Monthly Archives: December 2012

The Cost of Liberty

When the Founding Fathers designed our government, they understood the difference between a government that exists to serve its population and one that strives to control it. They created our Constitution, the ultimate law of the land, with the goal of keeping the government in check and preventing it from abridging the liberty of its citizens.

But liberty has a price. For the freedom of speech, we must tolerate the words of those that disagree with our position. The freedom of religion requires that we allow beliefs other than our own. And to ensure that we retain the right to a fair trial, must follow the law even if it means that sometimes the guilty will go free.

The framers of the constitution also gave us the right to keep and bear arms in order to defend ourselves, to defend our country from outside attack, and should the worst happen, to defend ourselves from our own government. While valid arguments can be made for and against restricting citizen’s rights to arm themselves for the purposes of self-defense and defense of the country, no argument can prove that we, the people, have no need of protection from the government itself.

History provides ample evidence of governments committing atrocities against their own unarmed populace. Take for example, the Armenian genocide in Turkey and the countless dissidents silenced during China’s Cultural Revolution. Our own country’s hands are not clean in this regard, the most recent example being the forced internment of Japanese-American citizens during World War II.

The cost for the right to keep and bear arms is high at times. It has led some to question if liberty is worth the price and if it might be better to trade our liberty for the dubious protection of a disarmed populace. I tell you that the cost of surrendering this liberty will be far greater than the cost of defending it.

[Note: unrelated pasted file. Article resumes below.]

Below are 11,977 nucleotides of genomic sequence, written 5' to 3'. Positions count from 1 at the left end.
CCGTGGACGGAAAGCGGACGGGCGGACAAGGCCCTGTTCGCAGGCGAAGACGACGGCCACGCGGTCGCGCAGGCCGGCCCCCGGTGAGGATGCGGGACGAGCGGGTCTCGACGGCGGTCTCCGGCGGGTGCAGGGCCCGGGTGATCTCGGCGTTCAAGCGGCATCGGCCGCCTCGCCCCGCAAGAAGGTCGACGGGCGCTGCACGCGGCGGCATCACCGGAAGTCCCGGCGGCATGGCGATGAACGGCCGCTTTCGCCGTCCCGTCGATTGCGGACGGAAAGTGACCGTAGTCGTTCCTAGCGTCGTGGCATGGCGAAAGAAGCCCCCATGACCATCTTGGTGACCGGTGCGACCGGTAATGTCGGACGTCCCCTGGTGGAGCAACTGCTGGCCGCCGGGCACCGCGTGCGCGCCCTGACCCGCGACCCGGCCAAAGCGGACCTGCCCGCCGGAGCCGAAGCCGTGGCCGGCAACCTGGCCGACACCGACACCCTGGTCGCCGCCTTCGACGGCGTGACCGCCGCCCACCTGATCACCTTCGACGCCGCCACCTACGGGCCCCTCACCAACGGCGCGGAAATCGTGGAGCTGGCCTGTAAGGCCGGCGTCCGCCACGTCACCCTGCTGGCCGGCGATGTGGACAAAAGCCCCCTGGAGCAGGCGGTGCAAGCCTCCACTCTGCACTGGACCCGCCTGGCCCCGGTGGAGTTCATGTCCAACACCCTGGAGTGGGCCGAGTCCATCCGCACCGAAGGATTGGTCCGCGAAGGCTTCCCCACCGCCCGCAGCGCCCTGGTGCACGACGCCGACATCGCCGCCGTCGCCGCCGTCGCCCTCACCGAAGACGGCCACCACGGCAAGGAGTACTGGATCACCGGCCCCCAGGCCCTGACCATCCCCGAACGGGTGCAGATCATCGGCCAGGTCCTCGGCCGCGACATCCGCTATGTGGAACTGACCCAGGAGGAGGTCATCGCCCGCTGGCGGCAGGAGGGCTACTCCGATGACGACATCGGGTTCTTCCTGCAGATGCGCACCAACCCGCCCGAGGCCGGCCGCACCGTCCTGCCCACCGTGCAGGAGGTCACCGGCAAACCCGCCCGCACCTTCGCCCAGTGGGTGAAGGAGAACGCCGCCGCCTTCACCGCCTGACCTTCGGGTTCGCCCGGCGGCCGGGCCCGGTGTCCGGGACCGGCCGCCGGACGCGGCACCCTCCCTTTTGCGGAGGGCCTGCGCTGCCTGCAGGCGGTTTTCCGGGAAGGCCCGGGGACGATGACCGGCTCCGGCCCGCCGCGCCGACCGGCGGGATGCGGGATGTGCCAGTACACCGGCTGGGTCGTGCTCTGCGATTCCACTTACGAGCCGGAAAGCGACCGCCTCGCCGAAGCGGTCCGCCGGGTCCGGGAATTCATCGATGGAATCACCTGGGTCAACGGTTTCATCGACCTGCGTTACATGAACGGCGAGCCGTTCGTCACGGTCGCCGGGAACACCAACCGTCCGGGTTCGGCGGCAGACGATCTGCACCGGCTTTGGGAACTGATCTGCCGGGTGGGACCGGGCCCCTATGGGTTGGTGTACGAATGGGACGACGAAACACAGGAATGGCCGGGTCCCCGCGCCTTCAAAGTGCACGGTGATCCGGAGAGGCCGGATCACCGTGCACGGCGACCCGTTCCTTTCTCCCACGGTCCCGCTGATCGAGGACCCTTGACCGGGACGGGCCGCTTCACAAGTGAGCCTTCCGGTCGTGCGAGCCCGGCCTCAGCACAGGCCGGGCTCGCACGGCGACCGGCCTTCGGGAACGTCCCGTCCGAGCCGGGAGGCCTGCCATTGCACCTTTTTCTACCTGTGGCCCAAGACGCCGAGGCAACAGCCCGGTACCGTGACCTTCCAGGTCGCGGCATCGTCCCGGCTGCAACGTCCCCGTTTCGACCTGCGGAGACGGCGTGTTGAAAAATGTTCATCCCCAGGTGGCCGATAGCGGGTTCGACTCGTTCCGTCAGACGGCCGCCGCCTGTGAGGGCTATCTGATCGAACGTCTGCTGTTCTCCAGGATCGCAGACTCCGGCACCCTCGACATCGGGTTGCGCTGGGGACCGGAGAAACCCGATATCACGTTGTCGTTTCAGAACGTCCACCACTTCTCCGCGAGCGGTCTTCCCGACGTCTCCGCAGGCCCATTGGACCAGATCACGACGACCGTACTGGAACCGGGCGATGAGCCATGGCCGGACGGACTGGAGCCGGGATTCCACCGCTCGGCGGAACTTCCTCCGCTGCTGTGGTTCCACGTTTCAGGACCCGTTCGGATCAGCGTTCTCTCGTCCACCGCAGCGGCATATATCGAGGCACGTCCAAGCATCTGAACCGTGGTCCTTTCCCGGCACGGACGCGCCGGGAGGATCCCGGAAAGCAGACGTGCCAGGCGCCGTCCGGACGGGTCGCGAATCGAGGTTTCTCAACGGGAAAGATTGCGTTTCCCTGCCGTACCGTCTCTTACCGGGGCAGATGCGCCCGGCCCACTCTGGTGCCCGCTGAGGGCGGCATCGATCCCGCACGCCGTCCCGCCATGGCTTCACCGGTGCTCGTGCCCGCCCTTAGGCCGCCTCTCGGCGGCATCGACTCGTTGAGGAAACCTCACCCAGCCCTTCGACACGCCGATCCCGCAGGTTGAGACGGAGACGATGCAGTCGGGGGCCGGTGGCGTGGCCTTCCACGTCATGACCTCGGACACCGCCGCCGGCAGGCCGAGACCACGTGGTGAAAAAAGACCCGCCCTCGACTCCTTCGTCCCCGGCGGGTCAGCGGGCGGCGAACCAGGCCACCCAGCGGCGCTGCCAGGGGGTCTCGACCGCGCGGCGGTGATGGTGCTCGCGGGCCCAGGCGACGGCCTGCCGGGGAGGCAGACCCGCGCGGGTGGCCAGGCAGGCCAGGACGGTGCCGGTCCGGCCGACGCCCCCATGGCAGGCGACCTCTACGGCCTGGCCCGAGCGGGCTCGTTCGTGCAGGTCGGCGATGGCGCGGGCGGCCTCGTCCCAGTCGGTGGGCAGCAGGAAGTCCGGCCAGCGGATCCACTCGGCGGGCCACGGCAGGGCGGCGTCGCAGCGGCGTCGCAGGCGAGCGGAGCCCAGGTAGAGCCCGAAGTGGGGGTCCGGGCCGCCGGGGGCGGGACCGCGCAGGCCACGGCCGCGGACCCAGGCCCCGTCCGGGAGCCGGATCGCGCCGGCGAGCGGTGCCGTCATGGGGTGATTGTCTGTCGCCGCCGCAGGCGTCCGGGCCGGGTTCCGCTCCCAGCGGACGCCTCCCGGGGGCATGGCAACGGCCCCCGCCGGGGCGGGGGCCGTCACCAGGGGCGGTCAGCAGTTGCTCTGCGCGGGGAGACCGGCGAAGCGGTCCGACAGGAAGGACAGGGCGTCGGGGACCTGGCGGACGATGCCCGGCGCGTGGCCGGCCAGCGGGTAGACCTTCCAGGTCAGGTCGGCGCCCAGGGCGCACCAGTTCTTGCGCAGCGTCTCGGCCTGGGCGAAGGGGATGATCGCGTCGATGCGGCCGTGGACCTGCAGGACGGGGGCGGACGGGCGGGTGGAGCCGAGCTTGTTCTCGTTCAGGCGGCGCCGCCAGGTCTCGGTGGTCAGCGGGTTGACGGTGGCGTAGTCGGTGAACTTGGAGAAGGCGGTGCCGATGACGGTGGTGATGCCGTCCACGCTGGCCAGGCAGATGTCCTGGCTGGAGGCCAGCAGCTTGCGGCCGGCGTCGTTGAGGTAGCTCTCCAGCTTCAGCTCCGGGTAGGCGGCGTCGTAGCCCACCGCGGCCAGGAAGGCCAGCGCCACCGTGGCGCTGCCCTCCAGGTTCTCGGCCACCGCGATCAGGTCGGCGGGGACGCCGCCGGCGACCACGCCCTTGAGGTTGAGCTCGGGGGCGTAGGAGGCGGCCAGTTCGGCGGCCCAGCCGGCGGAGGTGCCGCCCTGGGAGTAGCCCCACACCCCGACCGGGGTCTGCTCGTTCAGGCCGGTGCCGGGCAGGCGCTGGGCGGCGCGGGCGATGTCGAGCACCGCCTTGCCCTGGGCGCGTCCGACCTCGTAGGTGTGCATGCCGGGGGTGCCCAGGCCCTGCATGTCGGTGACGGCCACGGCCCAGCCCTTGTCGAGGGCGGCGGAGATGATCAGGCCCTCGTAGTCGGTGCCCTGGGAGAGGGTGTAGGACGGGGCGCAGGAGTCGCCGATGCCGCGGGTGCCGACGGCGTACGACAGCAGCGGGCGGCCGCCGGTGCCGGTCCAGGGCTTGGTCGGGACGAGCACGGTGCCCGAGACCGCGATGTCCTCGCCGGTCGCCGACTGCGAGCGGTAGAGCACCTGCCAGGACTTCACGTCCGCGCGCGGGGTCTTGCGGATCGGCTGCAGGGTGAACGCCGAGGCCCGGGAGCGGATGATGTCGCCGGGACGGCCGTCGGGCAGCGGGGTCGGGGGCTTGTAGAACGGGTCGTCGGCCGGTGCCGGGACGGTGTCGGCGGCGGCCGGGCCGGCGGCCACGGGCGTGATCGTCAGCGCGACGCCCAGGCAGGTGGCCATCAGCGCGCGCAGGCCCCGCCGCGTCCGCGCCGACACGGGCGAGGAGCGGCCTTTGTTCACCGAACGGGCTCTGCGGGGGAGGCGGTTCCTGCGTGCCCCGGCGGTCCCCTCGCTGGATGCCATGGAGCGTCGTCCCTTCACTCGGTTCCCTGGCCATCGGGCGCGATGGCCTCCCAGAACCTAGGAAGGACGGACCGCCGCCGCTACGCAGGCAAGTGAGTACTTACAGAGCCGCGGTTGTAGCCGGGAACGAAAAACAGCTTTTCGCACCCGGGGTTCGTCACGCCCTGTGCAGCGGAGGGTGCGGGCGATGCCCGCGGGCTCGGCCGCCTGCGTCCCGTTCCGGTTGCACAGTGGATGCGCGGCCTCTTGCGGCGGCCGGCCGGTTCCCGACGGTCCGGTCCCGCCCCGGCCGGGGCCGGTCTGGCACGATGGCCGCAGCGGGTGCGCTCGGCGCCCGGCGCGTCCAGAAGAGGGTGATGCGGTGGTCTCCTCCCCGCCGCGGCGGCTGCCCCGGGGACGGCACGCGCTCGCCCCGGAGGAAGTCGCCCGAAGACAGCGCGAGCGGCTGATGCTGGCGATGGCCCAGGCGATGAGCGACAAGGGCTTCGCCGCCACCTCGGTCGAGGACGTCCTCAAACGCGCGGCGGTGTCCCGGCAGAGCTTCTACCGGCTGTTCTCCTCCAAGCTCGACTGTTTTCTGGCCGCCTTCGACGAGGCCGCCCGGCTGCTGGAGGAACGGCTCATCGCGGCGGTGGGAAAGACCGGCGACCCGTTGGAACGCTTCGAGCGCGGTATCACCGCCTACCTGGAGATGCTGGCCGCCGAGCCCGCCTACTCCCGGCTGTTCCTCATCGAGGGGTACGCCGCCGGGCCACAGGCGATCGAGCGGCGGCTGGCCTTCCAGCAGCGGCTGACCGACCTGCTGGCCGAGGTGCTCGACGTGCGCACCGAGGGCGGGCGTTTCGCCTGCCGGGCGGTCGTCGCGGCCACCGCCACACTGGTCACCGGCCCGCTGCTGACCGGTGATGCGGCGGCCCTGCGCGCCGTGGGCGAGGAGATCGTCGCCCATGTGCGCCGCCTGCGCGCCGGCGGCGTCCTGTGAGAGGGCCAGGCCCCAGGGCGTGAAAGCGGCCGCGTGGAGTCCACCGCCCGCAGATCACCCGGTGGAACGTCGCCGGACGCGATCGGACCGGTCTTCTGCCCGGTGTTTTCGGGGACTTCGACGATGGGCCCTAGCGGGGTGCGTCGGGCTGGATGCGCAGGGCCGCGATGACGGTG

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Posted by on December 21, 2012 in Freedom


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Raising minimum wage is minimally sage

When the siding on your house has dry-rot, giving it a few heavy coats of paint might make it look better for a little while, but it won’t make the underlying issue go away. Raising minimum wage to alleviate poverty is the same kind of solution, one that looks good on a superficial level, but ends up not really fixing the problem, and here’s why.

Labor is a tradable commodity, and just like any commodity, labor can vary in value. It takes more skill to be a doctor than a store clerk, so their labor has a higher value. Minimum wage is the base price that the government has placed on unskilled labor.

Labor and its price are part of a giant economic system that also includes all the goods we buy. When the government artificially raises minimum wage, all the other parts of the economy are forced to shift to accommodate the change. Employers that provide minimum wage jobs, such as factories, restaurants, and stores, have to pay more for their labor, and so they must either raise the prices or hire fewer workers in order to maintain profitability. Unemployment goes up and consumers, which include minimum wage-earners, must now pay more for goods and services. Once prices finish adjusting, the larger paychecks for unskilled laborers will not end up stretching any further than they did before minimum wage was raised.

Also, when minimum wage is raised, skilled workers do not receive a boost to the price of their labor, but still experience the raised prices of goods and services. They can’t buy as much with their paychecks as they could before, which means their higher-value labor is now worth less than it used to be.

To raise a worker’s income, the only real solution is to raise the value of that worker’s labor, and that can’t be done through raising minimum wage.